10 Things to Know About Barnes-Jewish Hospital
Here are 10 things to know about Barnes-Jewish Hospital, according to its website.
1. Richard Liekweg is the president of Barnes-Jewish Hospital. He has a plethora of other executive leadership experience at academic medical centers, as he previously served as CEO of University of California San Diego Medical Center and as assistant COO of Duke University Health System in Durham, N.C.
2. Mark Krieger serves as CFO of Barnes-Jewish Hospital. Before joining Barnes-Jewish Hospital in 2004, Mr. Krieger was CFO of Sara Lee Bakery Group in St. Louis, one of the largest players in the U.S. bakery market.
3. There are 1,158 licensed beds at Barnes-Jewish Hospital, and further expansion plans are in the works.
4. Barnes-Jewish Hospital employs more than 9,700. There are 1,763 attending physicians and more than 800 residents and fellows.
5. According to the American Hospital Directory, Barnes-Jewish Hospital recorded more than $3.57 billion in total revenue in 2011. Net income totaled $234.4 million for a profit margin of 6.6 percent.
6. In 2011, Barnes-Jewish Hospital admitted more than 54,000 inpatients, performed more than 18,000 inpatient surgeries, conducted more than 20,000 outpatient surgeries and recorded almost 86,000 emergency department visits.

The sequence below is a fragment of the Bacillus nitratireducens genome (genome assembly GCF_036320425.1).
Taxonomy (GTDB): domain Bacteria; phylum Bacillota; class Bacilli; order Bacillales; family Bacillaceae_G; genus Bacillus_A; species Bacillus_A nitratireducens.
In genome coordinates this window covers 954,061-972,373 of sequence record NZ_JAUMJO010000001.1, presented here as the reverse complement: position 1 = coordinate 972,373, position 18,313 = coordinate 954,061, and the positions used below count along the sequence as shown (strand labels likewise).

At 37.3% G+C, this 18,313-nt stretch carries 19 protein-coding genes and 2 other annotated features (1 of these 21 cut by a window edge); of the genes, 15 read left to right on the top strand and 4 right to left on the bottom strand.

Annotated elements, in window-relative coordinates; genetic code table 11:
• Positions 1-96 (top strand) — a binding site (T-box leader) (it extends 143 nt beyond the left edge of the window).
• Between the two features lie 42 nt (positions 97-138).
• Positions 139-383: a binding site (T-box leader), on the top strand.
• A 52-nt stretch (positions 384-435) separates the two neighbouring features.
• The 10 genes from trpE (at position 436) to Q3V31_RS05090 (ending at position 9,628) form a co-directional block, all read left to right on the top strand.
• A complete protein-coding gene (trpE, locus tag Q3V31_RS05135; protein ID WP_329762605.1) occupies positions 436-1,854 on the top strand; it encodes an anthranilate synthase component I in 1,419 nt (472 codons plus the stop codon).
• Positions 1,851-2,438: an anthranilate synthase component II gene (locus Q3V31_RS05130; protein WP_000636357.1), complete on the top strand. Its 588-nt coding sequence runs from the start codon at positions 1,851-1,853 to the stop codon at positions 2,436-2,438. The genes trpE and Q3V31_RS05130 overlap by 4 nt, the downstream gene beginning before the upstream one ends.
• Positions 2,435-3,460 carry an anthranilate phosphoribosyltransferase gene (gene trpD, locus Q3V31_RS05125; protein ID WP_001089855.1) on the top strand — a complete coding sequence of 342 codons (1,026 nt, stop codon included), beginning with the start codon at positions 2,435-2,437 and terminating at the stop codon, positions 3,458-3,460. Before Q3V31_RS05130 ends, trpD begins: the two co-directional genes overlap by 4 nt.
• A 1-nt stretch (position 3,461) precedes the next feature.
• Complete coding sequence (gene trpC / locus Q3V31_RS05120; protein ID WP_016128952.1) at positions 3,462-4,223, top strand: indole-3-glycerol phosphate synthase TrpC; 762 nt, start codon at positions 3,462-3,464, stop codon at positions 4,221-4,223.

7. U.S. News & World Report has ranked Barnes-Jewish Hospital and its affiliated Washington University School of Medicine as an "Honor Roll" hospital for 19 straight years. The hospital consistently ranked among the best in several specialties, including orthopedics, pulmonology and neurosurgery.
8. Barnes-Jewish Hospital was created in 1996 when Barnes Hospital and The Jewish Hospital of St. Louis merged. Both hospitals have been around for more than 100 years.
9. In 1933, Evarts Graham, MD, of Barnes-Jewish performed the first successful lung removal surgery in the world. Seventeen years later, he published a study that found most lung cancer victims have been smokers.
10. Barnes-Jewish Hospital is also home to numerous other medical firsts and milestones. It is one of the largest transplant centers in the world, and it is also renowned for the work of John McDonald, MD, a Barnes-Jewish physician who helped actor Christopher Reeve regain some function and feeling after he was paralyzed.
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